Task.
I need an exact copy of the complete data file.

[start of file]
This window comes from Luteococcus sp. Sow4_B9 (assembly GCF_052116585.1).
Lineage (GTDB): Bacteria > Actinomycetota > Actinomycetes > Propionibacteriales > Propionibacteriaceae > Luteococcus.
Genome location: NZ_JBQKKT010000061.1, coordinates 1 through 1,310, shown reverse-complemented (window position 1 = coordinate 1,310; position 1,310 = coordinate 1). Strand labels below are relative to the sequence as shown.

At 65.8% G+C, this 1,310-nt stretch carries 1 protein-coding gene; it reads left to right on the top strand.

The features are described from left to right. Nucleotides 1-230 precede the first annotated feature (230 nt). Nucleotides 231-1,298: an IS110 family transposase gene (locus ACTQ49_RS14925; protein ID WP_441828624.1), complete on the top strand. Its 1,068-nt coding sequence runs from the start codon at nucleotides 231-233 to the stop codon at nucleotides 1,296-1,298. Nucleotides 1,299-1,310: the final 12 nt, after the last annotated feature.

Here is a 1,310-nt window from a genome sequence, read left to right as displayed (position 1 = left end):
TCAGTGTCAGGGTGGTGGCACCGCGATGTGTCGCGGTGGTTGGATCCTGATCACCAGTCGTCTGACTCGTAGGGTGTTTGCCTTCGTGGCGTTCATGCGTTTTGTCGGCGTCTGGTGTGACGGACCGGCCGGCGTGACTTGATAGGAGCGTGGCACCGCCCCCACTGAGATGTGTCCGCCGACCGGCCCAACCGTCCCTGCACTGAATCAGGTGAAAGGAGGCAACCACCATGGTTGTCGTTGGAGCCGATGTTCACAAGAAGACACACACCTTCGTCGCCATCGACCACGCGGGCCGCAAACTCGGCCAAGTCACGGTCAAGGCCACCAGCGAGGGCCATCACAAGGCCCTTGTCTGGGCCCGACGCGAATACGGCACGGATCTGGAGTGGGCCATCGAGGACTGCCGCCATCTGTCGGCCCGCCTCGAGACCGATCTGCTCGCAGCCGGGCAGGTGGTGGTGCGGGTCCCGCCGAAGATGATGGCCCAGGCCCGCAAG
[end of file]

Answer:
This window comes from Luteococcus sp. Sow4_B9 (assembly GCF_052116585.1).
Lineage (GTDB): Bacteria > Actinomycetota > Actinomycetes > Propionibacteriales > Propionibacteriaceae > Luteococcus.
Genome location: NZ_JBQKKT010000061.1, coordinates 1 through 1,310, shown reverse-complemented (window position 1 = coordinate 1,310; position 1,310 = coordinate 1). Strand labels below are relative to the sequence as shown.

At 65.8% G+C, this 1,310-nt stretch carries 1 protein-coding gene; it reads left to right on the top strand.

The features are described from left to right. Nucleotides 1-230 precede the first annotated feature (230 nt). Nucleotides 231-1,298: an IS110 family transposase gene (locus ACTQ49_RS14925; protein ID WP_441828624.1), complete on the top strand. Its 1,068-nt coding sequence runs from the start codon at nucleotides 231-233 to the stop codon at nucleotides 1,296-1,298. Nucleotides 1,299-1,310: the final 12 nt, after the last annotated feature.

Here is a 1,310-nt window from a genome sequence, read left to right as displayed (position 1 = left end):
TCAGTGTCAGGGTGGTGGCACCGCGATGTGTCGCGGTGGTTGGATCCTGATCACCAGTCGTCTGACTCGTAGGGTGTTTGCCTTCGTGGCGTTCATGCGTTTTGTCGGCGTCTGGTGTGACGGACCGGCCGGCGTGACTTGATAGGAGCGTGGCACCGCCCCCACTGAGATGTGTCCGCCGACCGGCCCAACCGTCCCTGCACTGAATCAGGTGAAAGGAGGCAACCACCATGGTTGTCGTTGGAGCCGATGTTCACAAGAAGACACACACCTTCGTCGCCATCGACCACGCGGGCCGCAAACTCGGCCAAGTCACGGTCAAGGCCACCAGCGAGGGCCATCACAAGGCCCTTGTCTGGGCCCGACGCGAATACGGCACGGATCTGGAGTGGGCCATCGAGGACTGCCGCCATCTGTCGGCCCGCCTCGAGACCGATCTGCTCGCAGCCGGGCAGGTGGTGGTGCGGGTCCCGCCGAAGATGATGGCCCAGGCCCGCAAG